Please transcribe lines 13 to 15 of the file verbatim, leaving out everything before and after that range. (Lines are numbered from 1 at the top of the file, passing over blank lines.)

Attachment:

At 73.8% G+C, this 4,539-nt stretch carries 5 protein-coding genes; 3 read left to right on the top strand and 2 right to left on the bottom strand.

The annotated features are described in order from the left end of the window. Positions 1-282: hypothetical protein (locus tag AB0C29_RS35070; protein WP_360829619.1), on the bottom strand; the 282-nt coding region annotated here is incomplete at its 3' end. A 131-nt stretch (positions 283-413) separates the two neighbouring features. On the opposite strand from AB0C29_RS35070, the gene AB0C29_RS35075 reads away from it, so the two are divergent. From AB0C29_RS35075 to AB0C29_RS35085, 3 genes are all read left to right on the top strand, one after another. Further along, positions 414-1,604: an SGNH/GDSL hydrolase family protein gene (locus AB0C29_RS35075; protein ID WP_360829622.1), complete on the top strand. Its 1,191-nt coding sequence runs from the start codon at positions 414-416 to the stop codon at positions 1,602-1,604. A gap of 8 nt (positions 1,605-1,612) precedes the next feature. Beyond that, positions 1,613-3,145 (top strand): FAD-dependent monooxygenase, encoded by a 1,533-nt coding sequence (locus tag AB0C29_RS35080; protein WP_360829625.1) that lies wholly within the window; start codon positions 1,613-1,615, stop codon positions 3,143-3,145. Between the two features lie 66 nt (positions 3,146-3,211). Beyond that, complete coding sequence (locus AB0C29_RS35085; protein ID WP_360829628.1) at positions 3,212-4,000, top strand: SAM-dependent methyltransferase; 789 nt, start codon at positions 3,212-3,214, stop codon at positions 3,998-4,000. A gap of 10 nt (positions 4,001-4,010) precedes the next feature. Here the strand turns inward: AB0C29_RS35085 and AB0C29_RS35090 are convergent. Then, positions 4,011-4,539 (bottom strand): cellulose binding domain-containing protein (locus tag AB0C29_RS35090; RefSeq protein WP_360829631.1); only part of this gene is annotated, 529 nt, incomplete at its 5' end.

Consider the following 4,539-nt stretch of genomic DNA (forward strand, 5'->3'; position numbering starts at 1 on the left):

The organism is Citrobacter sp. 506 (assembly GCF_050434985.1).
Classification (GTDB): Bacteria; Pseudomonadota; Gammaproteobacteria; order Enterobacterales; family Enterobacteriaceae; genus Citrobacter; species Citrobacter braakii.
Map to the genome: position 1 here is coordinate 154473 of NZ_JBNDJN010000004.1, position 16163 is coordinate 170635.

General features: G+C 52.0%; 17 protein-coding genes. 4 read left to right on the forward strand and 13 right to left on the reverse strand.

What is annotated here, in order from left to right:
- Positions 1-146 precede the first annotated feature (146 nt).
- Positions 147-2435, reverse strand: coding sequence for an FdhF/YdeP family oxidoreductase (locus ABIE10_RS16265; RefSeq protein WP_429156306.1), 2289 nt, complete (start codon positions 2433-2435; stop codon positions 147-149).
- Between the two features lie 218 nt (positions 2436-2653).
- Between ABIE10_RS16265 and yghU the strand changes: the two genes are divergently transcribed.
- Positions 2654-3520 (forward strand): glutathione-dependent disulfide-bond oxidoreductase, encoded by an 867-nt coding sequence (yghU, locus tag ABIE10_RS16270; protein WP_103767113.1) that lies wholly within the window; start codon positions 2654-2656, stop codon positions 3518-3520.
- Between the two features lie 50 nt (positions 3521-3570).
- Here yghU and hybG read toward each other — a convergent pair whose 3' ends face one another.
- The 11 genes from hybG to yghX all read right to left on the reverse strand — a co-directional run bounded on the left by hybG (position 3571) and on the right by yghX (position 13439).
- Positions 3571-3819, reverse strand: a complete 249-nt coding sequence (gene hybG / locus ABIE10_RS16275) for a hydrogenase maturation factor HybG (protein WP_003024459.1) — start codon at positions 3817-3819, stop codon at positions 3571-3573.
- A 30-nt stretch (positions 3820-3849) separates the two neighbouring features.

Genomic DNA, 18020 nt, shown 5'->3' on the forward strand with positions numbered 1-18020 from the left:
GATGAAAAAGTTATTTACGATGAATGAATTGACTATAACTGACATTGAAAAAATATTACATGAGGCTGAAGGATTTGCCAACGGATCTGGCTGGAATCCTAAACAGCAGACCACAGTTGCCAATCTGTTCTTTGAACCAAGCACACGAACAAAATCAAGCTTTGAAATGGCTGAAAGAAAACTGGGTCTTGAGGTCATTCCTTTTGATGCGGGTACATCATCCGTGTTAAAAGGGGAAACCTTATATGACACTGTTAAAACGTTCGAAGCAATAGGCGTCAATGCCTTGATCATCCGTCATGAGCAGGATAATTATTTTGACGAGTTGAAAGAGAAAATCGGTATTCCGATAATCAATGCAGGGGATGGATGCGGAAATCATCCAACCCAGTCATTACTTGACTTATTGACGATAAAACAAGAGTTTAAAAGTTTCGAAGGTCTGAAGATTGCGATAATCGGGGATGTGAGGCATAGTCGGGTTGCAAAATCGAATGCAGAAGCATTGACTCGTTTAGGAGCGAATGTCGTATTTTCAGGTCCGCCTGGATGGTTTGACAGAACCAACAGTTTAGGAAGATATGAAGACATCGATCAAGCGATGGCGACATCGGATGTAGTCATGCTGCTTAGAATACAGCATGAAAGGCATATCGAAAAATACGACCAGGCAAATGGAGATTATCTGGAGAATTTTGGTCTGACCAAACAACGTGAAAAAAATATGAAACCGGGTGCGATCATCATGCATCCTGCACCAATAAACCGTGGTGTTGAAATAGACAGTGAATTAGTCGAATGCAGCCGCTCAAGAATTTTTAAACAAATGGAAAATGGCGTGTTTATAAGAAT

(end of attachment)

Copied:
- Positions 2654-3520 (forward strand): glutathione-dependent disulfide-bond oxidoreductase, encoded by an 867-nt coding sequence (yghU, locus tag ABIE10_RS16270; protein WP_103767113.1) that lies wholly within the window; start codon positions 2654-2656, stop codon positions 3518-3520.
- Between the two features lie 50 nt (positions 3521-3570).
- Here yghU and hybG read toward each other — a convergent pair whose 3' ends face one another.